It is great that the AMS is able to conduct this competition which values and encourages mathematical talent. While sports are usually celebrated, it is wonderful that students interested in mathematics can also be encouraged. I sincerely hope that many more students gain the opportunity to participate in this competition.

Patrick Cesarz of Villanova University won $2000 playing Who Wants to Be a Mathematician at the 35th national conference of the Society for the Advancement of Native Americans and Chicanos (SACNAS) in the Salt Palace Convention Center in Salt Lake City, Utah. The game took place on October 11 during the conference’s Saturday morning breakfast and was attended by over 800 people.

The six undergraduates who played Who Wants to Be a Mathematician that morning are (left to right in both pictures):


Patrick answered every question correctly to amass 4500 points and win the game. Ricela and Ana both got off to a slow start in the game but both rallied in the last half of the game, which featured the more difficult questions, and finished in second and third places, respectively. Patrick's victory in the game earned him a chance at the Two Grand Prize bonus question.


The subject of the bonus question was related to the theme of the conference: the International Polar Year, specifically dealing with percolation, which is important in the study of the properties of sea ice. Patrick sailed through the bonus question as well, answering correctly and winning $2000.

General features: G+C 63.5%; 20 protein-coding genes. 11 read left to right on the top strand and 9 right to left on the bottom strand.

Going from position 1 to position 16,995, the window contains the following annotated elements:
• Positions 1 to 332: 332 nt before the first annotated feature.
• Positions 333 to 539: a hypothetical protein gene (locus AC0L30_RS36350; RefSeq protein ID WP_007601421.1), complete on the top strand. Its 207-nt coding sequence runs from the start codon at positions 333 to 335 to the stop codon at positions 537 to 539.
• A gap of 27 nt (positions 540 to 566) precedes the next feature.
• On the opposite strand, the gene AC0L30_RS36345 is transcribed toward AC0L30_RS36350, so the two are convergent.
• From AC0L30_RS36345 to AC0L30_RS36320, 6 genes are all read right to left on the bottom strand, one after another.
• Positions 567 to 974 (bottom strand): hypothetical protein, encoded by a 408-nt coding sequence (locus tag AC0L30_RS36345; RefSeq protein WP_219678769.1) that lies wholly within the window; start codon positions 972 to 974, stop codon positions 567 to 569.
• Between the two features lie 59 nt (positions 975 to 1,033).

Below are the prizes won by all six contestants:
Thanks to Ricardo Cortez (Tulane University) and Ivelisse Rubio (University of Puerto Rico) who helped with the many logistics necessary to hold the game at the SACNAS national meeting, and to the terrific audiovisual crew there. The AMS also thanks Texas Instruments, Maplesoft, and John Wiley and Sons for supporting Who Wants to Be a Mathematician.

Photographs by Who Wants to Be a Mathematician judge and cocreator Bill Butterworth of the DePaul University Department of Mathematical Sciences, and by AMS Public Awareness Officers Annette Emerson (judge) and Mike Breen (emcee).
Find out more about Who Wants to Be a Mathematician.